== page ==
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Ade H

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  1. What an unfortunate time to discover that you don't have an exact match for BS Dark Earth. You know what overseas shipping charges are like.
  2. @'V' I'll try to answer some your earlier questions directly. Can I come back? Yes, definitely! Do you want to? I imagine that you miss scale modelling, otherwise I wouldn't be here typing this reply. Is it possible to start again without being 'driven' to achieve excellent results? Perhaps, but perhaps not. That may be a cop-out. It's just that I've learned the hard way how we are happier if we can accept, accommodate, and even embrace are own character traits rather than trying to fight ourselves. There's nothing really wrong with striving for perfection as long you can accept some failures. But if not accurate, or as accurate as I can make it, is there any point? Yes, of course. Accuracy is just one valuable facet of what we modellers do; it is not the be-all-and-end-all. It doesn't impress anyone who knows nothing of the subject or of modelling. I get a warm, fuzzy feeling of validation when a friend or relative looks at my display cabinet and says "hey, wow, that's nice". And it probably won't be that super-accurate Churchill AVRE which took 100-odd hours of research, detailing, weathering... It may be something shiny or eyecatching; maybe something which I thought was ordinary. Are you the only audience for your builds? If so, change that. Make something shiny. Go up to that loft and see if anything there compels you to make it. If not, go out of your comfort zone like Duncan suggested. It could be the simplest thing, done to a high standard, without accuracy being even possible, let alone required. One of the most enjoyable sidesteps which I have ever made was to start painting busts. Completely different ethos.
  3. @Bertie Psmith A genuine thank you for sharing that interesting and personal post above. I thought that I just had to acknowledge that.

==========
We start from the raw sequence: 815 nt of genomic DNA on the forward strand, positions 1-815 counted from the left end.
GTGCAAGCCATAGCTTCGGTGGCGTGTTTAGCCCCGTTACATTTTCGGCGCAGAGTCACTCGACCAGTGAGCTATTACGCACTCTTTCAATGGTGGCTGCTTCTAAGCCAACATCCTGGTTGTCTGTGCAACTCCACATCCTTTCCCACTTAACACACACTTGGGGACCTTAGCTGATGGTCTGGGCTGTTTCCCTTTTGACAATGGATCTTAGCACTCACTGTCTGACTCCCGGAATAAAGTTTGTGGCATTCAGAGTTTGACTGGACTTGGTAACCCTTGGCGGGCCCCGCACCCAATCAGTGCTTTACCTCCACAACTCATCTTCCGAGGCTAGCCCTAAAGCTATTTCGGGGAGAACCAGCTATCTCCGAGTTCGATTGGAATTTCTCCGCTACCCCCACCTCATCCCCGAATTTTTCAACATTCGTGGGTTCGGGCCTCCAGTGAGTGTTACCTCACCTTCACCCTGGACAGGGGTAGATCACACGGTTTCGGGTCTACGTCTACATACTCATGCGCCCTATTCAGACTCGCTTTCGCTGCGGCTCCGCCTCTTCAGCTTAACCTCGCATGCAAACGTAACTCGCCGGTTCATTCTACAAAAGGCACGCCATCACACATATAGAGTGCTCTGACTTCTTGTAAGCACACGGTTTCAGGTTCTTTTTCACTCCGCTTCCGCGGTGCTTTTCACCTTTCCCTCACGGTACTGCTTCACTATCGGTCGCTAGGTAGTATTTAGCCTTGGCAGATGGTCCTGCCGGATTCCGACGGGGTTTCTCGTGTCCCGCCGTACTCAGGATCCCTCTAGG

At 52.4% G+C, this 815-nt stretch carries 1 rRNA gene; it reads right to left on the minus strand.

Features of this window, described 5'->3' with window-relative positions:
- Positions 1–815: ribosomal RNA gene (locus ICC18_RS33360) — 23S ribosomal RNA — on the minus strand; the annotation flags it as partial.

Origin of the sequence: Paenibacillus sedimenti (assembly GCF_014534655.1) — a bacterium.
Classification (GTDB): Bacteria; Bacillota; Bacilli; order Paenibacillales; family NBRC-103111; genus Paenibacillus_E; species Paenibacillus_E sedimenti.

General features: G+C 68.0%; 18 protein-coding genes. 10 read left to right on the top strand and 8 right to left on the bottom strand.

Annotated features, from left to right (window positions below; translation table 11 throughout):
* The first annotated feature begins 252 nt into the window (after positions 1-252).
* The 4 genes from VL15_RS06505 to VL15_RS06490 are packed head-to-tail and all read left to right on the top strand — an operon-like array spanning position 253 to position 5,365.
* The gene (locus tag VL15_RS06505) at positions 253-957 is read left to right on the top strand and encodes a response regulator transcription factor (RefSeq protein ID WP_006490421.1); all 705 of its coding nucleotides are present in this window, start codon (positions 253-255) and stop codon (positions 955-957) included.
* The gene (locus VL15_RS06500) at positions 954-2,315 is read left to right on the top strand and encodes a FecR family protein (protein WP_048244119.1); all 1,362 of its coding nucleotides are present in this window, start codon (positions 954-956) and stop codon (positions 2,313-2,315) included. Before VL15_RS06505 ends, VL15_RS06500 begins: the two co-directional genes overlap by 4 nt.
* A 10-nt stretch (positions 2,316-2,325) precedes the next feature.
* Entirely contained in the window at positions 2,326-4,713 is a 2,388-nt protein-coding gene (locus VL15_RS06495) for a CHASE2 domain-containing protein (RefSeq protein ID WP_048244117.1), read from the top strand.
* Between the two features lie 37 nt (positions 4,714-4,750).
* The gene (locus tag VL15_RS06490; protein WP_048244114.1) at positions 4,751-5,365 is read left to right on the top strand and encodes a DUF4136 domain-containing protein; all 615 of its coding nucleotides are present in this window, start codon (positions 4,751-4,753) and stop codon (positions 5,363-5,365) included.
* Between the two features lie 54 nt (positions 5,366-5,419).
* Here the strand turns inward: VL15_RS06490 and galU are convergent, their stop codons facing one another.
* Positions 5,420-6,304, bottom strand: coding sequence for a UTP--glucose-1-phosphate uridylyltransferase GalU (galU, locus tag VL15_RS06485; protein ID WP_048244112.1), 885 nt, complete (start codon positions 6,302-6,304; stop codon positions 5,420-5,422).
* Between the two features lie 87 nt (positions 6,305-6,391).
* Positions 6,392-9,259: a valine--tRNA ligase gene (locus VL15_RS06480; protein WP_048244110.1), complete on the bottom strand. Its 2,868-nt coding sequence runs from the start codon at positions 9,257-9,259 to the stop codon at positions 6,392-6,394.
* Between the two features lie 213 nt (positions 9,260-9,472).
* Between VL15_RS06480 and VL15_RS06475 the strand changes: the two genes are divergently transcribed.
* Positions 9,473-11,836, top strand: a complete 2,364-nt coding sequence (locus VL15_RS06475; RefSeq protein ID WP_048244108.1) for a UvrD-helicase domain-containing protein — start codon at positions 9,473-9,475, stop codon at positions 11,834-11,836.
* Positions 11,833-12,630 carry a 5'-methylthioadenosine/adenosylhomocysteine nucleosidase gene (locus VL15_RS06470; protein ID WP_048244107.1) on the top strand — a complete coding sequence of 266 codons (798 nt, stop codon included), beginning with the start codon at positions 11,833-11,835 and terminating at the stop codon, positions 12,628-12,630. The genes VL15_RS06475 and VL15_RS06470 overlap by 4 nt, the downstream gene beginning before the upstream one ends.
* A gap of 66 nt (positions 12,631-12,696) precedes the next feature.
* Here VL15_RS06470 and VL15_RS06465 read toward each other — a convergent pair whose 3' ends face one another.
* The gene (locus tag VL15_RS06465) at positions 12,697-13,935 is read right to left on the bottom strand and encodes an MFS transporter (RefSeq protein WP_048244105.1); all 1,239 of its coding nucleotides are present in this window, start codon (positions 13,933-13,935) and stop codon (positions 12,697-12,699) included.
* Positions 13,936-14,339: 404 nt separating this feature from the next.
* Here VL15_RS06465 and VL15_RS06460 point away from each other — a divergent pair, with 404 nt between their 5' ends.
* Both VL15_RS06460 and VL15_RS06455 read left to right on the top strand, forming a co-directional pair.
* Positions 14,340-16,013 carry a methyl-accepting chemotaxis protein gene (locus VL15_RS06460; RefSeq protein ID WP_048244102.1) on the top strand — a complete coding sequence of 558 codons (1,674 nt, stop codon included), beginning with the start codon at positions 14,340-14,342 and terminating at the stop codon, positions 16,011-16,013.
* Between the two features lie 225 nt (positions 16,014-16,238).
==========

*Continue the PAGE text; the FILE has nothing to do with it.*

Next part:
4. Hobbies don't necessarily need to be "fun", which I think is an oft-misplaced word, but they do need to be fulfilling. Without that, hobbies are not a very good use of the considerable time, effort, and money which tend to be expended. Part of that fulfillment comes from the challenge. In that sense, they are almost the opposite of most other pastimes. How each person finds fulfillment is up to them to figure out. Mine comes from two things. Firstly, I love trying to achieve the highest standard of which I think that I may be capable, and I enjoy finding out what that may be. I have no interest at all in organised competitions, as my only benchmarks are the best models which I have so far made and the best of what I see elsewhere (such as in Air/AFV Modeller, in books, or from well known modellers). Seeing whether I can get anywhere near to what other people can do is fulfilling because it's challenging. Maybe that gives the same dopamine high as playing a video game. You struggle with a difficult level, you fail repeatedly, and you curse it; but you get better, and eventually you beat it. I was a keen gamer in my teens and I can well recall that feeling of huge satisfaction. Secondly, there is variety. I have never understood why anyone would only make, let's say, WWII fighters or DAK tanks. Or why some modellers seem unwilling to try to improve their skill, learn new techniques, or try different modelling disciplines. Doing the same thing in the same way to the same standard would be really boring to me because it is just stagnating. This is not to claim that I have never lost interest for a period. Far from it. I can walk away for a few days, focus on work, and not worry about when I will go back into the other office. My longest gap lasted for a few months due to a personal loss, during which I ignored this forum and all else modelling-related, like none of it existed. And I have never mentioned this here, but I have had to contend with mental health issues for many years, so I know only too well that modelling can be a salve from that and yet sometimes a trigger of it. I know that it can be hard to reconcile oneself with a desire for perfection and a (sometimes overly) critical eye. Everyone has a different balance point in that respect. How one deals with a complete loss of interest and a long time away is not an easy question to answer. Some people have forthright views about that. I think that it's down to the individual to know his or her own mind and situation better than any of us can. Maybe doing something different will draw them back; maybe dreaming up a project about which they are really passionate will do it, as it did for me. But to answer your question in short, there is always a way back. I guess that you just need to relax, don't sweat it, and perhaps you will stumble upon it.